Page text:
My lil buddies are growing fast. Max and Furiosa are bigger than Annie! The Star Wars pups are lean, beautiful animals who are going to be some incredible athletes. And Cassidy and Sundance are sweet, hard working girls. I LOVE THESE DOGS. Did I mention The Core Four? Egret and Annie are the coolest. Egret is a never-say-stop hard worker (okay except when she poops!), and Annie is pure dedication and smarts. Nala and Ophelia are full of that joyous yearling (almost 2 year old!) energy, which also sometimes manifests in a pain-in-the-butt way. All of these dogs are, in my possibly biased opinion, the best dogs I’ve ever met.
This morning I took the whole team out for an early run while the temperatures were still under 40. Ophelia and Annie held up the lead, and got to go through a real test– A giant puddle! Spring is always wet in Alaska, and we’ve been mushing through our share of puddles, but this was a real monster, going up to Ophelia’s chest. That’s pretty deep!!! The youngest pups were not sure about this adventure but as soon as we made it through, I gave everyone a lot of lovin and told them what a good job they had done. The course we were on meant that we turned around and did the same puddle again! They plunged straight through like pros. This is great training for down the road when we’ll encounter open water on races. The dogs need to be confident and familiar with all kinds of weird obstacles. That way, when we come up on something new on the trail, the dogs can say, “I CAN DO THIS!”
I think summer is officially here. Really this time. The mosquitos have arrived, so that’s pretty much it. My brain is definitely already in next winter. The pups need this summer to grow, work on their socialization and other skills, and just get to be dogs! But I’m impatient, dreaming of the next trail.
Next year is our yearling year. That means a lot of camping! But a big motivator for me is picking out the race or races we’ll get to do.
I’d really love to do a 300 mile race. There are a good handful of options in late January / early February. My favorite 300 mile race is the Copper Basin 300. I just love that race. It’s the first dog race I ever saw in person, the year we moved to Glennallen, and it was the first 300 mile race I ran, in 2010. It holds a really special place in my heart. I am also partial to the Northern Lights 300, which I think is a great race for yearlings! However, both of those races are ones I’ve already done– Not once but twice! So I am also looking at some other 300 mile options.
The tough thing with any 300 mile race is that, even though it’s no Iditarod or Quest, it can be expensive.
Regardless of which race I choose, I’ll need to shore up a good stock of booties, high protein dog food and meat, straw for the dogs to camp with, and snacks the dogs eat regularly on runs to fuel their high metabolism. The big expenses of a 300 mile race (particularly the ones I could run this year) are the entry fee, the cost to travel to the race, lodging and board expenses for myself and a handler, and then, in most cases, the cost to send the dog truck around the race course for support. In races like the Copper Basin, each team is required to have a handler who travels from checkpoint to checkpoint, clocking a pretty impressive amount of miles on the dog truck. The handlers don’t assist the musher beyond telling them where water and food might be at a checkpoint, and helping park a team at their resting spot. However, the important function of a handler (and dog truck) at each checkpoint is to be available in case a team needs to “drop” a dog– If a dog gets a twisted ankle or sore wrist, or feels ill, the musher can take them out of the race and they immediately are taken into the care of that team’s handler.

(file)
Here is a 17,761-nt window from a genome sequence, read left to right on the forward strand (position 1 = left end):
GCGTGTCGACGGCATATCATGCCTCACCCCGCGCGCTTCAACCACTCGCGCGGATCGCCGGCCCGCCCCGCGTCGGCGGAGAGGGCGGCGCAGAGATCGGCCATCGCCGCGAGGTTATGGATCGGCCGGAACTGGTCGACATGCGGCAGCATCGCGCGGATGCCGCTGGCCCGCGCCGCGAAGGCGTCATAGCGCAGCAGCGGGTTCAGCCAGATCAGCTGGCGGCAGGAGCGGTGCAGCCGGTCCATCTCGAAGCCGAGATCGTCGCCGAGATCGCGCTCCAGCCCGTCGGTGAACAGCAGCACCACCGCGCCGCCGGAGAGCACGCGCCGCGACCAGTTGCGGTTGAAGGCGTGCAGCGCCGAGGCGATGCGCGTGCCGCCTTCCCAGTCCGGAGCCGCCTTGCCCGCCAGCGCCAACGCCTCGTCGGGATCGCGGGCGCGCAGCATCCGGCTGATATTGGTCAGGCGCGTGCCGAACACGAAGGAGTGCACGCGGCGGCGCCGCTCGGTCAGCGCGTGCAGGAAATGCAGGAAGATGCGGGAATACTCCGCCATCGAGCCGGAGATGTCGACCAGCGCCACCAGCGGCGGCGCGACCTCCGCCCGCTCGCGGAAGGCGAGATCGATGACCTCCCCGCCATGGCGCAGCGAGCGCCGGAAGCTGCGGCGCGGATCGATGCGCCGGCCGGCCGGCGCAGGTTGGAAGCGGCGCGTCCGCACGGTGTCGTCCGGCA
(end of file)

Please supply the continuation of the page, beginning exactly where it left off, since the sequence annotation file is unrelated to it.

Sending my fuel-inefficient truck around the course of the Copper Basin will be costly, for sure. I need to decide if the funds are there to make it work. If not, we have the option to do the local mid distance race, the Two Rivers 200, which would be a fine end of the year race for the team. (If the schedule and money works out, we’d hope to do the TR200 or 100 regardless!) Doing that race as our finale, though, means we do miss out on some of the other learning experiences for the yearlings: traveling in a truck to a race, getting to be around new teams and a race environment in a different place, and getting to see totally new trail.
Needless to say, I’d really love to fit a good 300 mile race into the end of our season. After a lot of thought, and mostly because I just love this race, I really want to aim high and shoot for the Copper Basin.
To that end, we’re gonna do some summer fundraising to go towards that goal!
Here is a breakdown of some of the funds to raise:
$500 for the race entry fee
$500 for booties (for training and the race)
$1000 for gas and truck expenses
$500 to put up and feed the human team
$500 for dropbags – including dog snacks, extra gear, and cooker fuel to send to checkpoints
If we are able to get to our goal of $3000 by race signup (I believe that is October 1), we will enter the Copper Basin 300 this year!
If we don’t quite get to that goal, the funds we raise will go towards either a more cost effective 300 mile race, or the TR200.
If you are into throwing a few dollars towards this race season, this is a great place to do it! Click on this button… This one… Right here…
Get ATAO to the Copper Basin 300!
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*Founding Member funds go towards current kennel expenses and upkeep. Our next kennel project is a dog house makeover!
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Thanks as always for reading, following, and supporting ATAO. Onward!
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